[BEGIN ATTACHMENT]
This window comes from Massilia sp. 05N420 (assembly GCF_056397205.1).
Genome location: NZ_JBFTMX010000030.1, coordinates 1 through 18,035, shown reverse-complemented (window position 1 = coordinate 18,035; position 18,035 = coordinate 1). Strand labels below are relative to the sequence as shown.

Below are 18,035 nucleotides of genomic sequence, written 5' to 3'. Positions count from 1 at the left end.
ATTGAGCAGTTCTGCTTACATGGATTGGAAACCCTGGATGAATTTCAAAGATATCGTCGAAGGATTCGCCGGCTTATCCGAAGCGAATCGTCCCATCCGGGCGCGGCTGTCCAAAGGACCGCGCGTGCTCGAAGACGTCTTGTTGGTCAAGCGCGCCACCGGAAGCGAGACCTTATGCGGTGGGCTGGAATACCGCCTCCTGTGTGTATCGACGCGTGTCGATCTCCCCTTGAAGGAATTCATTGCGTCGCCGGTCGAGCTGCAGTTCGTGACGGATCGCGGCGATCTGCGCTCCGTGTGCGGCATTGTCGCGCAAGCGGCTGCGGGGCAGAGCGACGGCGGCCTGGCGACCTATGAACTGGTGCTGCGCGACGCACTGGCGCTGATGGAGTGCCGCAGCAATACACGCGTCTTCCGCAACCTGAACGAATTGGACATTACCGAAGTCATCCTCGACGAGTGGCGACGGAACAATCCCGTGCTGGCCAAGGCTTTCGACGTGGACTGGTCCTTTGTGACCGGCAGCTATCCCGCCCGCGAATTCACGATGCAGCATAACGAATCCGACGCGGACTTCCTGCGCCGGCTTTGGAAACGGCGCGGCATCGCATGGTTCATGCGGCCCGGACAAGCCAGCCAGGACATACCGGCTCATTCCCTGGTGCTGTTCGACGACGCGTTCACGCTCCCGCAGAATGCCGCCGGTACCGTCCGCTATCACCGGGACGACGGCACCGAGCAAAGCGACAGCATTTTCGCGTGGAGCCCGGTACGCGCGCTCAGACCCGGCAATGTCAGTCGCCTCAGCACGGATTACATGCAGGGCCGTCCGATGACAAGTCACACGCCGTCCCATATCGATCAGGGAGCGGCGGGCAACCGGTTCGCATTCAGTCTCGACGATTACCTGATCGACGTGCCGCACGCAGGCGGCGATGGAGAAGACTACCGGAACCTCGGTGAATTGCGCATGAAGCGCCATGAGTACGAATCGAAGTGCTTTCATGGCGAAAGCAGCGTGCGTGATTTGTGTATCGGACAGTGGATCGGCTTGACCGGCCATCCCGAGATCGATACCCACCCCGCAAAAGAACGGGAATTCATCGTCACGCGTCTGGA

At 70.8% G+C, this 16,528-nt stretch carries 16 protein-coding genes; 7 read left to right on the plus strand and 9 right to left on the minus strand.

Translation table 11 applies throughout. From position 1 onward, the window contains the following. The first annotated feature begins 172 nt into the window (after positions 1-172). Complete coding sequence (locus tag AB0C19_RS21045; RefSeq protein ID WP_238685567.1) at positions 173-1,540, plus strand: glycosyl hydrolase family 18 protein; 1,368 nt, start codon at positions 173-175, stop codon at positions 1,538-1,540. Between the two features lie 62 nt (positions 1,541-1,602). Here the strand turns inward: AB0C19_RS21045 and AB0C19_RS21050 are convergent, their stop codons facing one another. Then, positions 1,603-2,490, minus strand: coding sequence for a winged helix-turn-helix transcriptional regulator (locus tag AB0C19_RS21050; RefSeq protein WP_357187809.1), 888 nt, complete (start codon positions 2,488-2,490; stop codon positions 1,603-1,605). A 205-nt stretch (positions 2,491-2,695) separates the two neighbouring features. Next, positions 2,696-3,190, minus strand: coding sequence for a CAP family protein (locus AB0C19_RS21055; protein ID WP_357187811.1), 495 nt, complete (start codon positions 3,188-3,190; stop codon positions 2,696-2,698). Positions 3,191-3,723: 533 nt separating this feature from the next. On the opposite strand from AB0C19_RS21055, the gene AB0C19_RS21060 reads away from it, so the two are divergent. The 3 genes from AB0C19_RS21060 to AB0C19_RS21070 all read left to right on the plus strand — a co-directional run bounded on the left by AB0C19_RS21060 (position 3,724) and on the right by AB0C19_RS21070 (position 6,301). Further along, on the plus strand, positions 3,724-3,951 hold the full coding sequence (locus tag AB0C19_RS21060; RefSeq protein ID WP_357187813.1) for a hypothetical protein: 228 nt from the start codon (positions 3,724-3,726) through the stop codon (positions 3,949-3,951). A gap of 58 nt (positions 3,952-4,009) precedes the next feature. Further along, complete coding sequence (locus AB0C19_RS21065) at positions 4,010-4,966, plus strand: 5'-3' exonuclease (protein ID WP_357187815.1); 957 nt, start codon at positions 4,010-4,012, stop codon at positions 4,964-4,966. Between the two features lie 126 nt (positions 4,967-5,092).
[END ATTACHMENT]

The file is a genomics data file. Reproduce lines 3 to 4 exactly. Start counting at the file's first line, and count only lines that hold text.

Below are 18,035 nucleotides of genomic sequence, written 5' to 3'. Positions count from 1 at the left end.
ATTGAGCAGTTCTGCTTACATGGATTGGAAACCCTGGATGAATTTCAAAGATATCGTCGAAGGATTCGCCGGCTTATCCGAAGCGAATCGTCCCATCCGGGCGCGGCTGTCCAAAGGACCGCGCGTGCTCGAAGACGTCTTGTTGGTCAAGCGCGCCACCGGAAGCGAGACCTTATGCGGTGGGCTGGAATACCGCCTCCTGTGTGTATCGACGCGTGTCGATCTCCCCTTGAAGGAATTCATTGCGTCGCCGGTCGAGCTGCAGTTCGTGACGGATCGCGGCGATCTGCGCTCCGTGTGCGGCATTGTCGCGCAAGCGGCTGCGGGGCAGAGCGACGGCGGCCTGGCGACCTATGAACTGGTGCTGCGCGACGCACTGGCGCTGATGGAGTGCCGCAGCAATACACGCGTCTTCCGCAACCTGAACGAATTGGACATTACCGAAGTCATCCTCGACGAGTGGCGACGGAACAATCCCGTGCTGGCCAAGGCTTTCGACGTGGACTGGTCCTTTGTGACCGGCAGCTATCCCGCCCGCGAATTCACGATGCAGCATAACGAATCCGACGCGGACTTCCTGCGCCGGCTTTGGAAACGGCGCGGCATCGCATGGTTCATGCGGCCCGGACAAGCCAGCCAGGACATACCGGCTCATTCCCTGGTGCTGTTCGACGACGCGTTCACGCTCCCGCAGAATGCCGCCGGTACCGTCCGCTATCACCGGGACGACGGCACCGAGCAAAGCGACAGCATTTTCGCGTGGAGCCCGGTACGCGCGCTCAGACCCGGCAATGTCAGTCGCCTCAGCACGGATTACATGCAGGGCCGTCCGATGACAAGTCACACGCCGTCCCATATCGATCAGGGAGCGGCGGGCAACCGGTTCGCATTCAGTCTCGACGATTACCTGATCGACGTGCCGCACGCAGGCGGCGATGGAGAAGACTACCGGAACCTCGGTGAATTGCGCATGAAGCGCCATGAGTACGAATCGAAGTGCTTTCATGGCGAAAGCAGCGTGCGTGATTTGTGTATCGGACAGTGGATCGGCTTGACCGGCCATCCCGAGATCGATACCCACCCCGCAAAAGAACGGGAATTCATCGTCACGCGTCTGGA